Can you share with us what’s on the horizon from Mackenzie Nicole, have you been working on new music, do you think you will be back on tour in 2021?

Boy howdy, is there a lot on the horizon from Mackenzie Nicole!

I have my next release (notice I said “release” and not “album”) recorded in its entirety (note: this includes one song that my long-time supporters have been harassing me to release for years). The songs that form this next release were, like Mystic, were born entirely by myself and my hero / mentor Seven, our in-house producer. When he asked me what I wanted him to make, I just told him, “Get weird.”. That’s my motto at this point in my career. I just want to get as experimental as possible and see what happens.

I am also three tracks deep into my next album. The best way to describe this album is as follows: my next album is like The Edge if The Edge was actually under my creative control. This record is yellow and orange and looks like sequined 70s bell-bottom disco pants (notice I said, “looks like” and not “sounds like”). It’s very editorial, visually and sonically, and completely different from Mystic. There’s a reason for this evolution; the point of Mystic is that there’s more to life than darkness. So, if I followed Mystic up with another dark album, that makes me a liar and a failure to my supporters. That’s why this next album showcases different facets of myself, my life, and my art. I don’t serve the darkness anymore. But I promise you will still recognize me.

Lastly, while I (unfortunately) can’t predict when touring will be possible, know that I will be on the road as soon as live performances are a viable possibility.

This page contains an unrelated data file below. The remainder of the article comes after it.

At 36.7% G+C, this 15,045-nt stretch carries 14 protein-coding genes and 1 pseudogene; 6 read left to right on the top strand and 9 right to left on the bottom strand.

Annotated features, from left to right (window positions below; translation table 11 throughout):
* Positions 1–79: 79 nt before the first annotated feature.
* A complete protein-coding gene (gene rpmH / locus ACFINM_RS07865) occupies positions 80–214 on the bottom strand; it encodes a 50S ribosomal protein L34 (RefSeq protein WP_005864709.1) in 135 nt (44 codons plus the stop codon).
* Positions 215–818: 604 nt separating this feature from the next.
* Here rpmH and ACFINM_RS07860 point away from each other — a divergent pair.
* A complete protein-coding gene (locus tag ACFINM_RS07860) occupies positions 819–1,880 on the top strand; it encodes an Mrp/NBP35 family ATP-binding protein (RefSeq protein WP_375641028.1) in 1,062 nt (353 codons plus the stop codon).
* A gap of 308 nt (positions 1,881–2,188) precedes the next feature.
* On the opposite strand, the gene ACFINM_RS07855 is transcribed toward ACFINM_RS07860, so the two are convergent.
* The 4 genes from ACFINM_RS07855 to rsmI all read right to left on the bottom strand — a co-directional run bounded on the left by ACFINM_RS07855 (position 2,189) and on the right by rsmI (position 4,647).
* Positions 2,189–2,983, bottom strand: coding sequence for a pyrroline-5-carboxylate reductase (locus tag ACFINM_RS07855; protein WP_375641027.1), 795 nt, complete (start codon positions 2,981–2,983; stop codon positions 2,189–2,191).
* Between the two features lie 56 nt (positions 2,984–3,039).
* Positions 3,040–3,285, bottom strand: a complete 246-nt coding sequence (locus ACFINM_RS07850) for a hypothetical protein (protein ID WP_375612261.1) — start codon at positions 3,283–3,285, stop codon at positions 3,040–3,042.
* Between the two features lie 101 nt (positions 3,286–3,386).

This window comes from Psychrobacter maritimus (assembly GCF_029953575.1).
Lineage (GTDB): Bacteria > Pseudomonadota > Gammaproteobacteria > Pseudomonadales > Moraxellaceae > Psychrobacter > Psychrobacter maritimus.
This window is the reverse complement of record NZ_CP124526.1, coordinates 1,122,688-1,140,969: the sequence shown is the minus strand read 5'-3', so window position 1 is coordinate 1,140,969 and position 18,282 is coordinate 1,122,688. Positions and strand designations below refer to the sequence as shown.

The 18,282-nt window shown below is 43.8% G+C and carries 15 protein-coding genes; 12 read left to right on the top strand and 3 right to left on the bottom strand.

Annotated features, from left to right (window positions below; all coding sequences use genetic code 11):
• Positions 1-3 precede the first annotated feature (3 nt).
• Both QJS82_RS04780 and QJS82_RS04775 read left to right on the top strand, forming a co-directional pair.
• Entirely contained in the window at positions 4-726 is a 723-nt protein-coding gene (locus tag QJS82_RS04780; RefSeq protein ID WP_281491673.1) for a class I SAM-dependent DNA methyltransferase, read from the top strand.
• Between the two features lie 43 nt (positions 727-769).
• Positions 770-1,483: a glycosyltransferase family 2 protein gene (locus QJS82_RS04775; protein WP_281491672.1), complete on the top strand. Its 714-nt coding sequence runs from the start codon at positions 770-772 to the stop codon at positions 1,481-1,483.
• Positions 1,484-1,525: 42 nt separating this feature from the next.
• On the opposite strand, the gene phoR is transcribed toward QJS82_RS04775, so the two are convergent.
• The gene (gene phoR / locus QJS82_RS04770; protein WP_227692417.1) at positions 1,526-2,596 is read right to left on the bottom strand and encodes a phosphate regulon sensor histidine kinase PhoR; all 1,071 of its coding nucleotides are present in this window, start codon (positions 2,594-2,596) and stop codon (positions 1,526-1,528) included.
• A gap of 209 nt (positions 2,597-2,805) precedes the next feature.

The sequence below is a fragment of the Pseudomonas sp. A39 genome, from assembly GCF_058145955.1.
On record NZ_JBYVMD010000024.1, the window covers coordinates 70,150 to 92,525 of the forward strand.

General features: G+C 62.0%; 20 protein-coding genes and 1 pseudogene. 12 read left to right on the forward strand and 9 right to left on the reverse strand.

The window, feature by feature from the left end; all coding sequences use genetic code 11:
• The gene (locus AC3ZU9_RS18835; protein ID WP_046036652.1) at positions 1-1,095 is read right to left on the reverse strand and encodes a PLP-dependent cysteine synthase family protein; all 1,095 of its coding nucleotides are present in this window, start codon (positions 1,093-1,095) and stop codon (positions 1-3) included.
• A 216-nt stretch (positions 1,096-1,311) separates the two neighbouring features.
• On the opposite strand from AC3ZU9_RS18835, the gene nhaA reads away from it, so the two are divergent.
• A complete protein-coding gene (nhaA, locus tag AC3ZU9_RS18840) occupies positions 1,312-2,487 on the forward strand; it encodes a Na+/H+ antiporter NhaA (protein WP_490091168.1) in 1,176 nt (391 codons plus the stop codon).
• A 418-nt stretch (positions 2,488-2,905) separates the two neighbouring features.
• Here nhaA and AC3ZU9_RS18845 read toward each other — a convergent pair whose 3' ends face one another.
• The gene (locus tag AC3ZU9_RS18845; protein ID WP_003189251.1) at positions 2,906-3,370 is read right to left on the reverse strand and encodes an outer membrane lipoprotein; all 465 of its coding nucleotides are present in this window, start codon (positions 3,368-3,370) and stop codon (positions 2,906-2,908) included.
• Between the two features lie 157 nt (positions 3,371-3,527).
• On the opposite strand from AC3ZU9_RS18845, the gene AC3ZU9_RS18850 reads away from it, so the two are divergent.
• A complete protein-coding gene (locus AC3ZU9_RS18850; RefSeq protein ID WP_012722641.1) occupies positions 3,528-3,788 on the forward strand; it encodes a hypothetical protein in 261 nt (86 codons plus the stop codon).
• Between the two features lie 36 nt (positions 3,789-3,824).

For our readers who have never heard your music, explain your sound in 5 words?

Perpetual angst and subsiding darkness.


Where do you draw your inspirations from when you write songs?

I just write my life. Everything I write is from firsthand experience.


What is your motto in life?

I’ll try anything once.


At what age did you start performing and share a bit of your early backstory with us.

            I hummed before I could talk, so I was singing as soon as I could speak. Music was my entire life growing up, as my parents started Strange Music (the label I’m signed to) in the basement of my childhood home. I’ve been classically trained to sing opera since I was six, and I was nine when I recorded my first feature, the hook on “Demons” by Tech N9ne featuring myself and Three 6 Mafia. I continued to do features until finally beginning my solo career at age 15, when I released my first single, “Actin Like You Know” featuring Tech N9ne. I’ve been solo ever since.


If you had a soundtrack to your life what song / songs would have to be on it?

The following songs are ordered in chronological order of their relevance in my life

“No Scrubs” // TLC

“Sk8r Boi” // Avril Lavigne

“Hotel California” // Eagles

“Come Gangsta” // Tech N9ne

“Hail Mary” // Tupac

“Teen Idle” // MARINA

“Summertime Sadness” // Lana Del Rey

“The District Sleeps Alone Tonight” // The Postal Service

“Happy Together” // Filter

“Maps” // The Front Bottoms

“New York City” // Among Savages

“Trap Queen” // Fetty Wap

“Tiny Cities (feat. Beck)” // Flume, Beck

“Hit ‘Em Up” // Tupac

“Wanna Be A Baller” // Lil’ Troy

“Today” // Troi Irons

“Girls Your Age” // Transviolet

“Errors” // K.I.D

“Pink Tires. Smile Lines.” // Olivver the Kid

“Still Ill” // The Smiths

“Hurt” // Johnny Cash

“Praying” // Kesha

“XO TOUR Llif3” // Lil Uzi Vert

“Candy Paint” // Post Malone

“Family Don’t Matter (feat. Millie Go Lightly)” // Young Thug, Millie Go Lightly

“CAROUSEL” // Aries

“Life is Beautiful” // Lil Peep

“stupid horse” // 100 gecs

“Return of the Mack” // Mark Morrison

“My Girl” // Oshi


If you could perform with anyone, dead or alive, who would it be?

Jim Morrison. The end.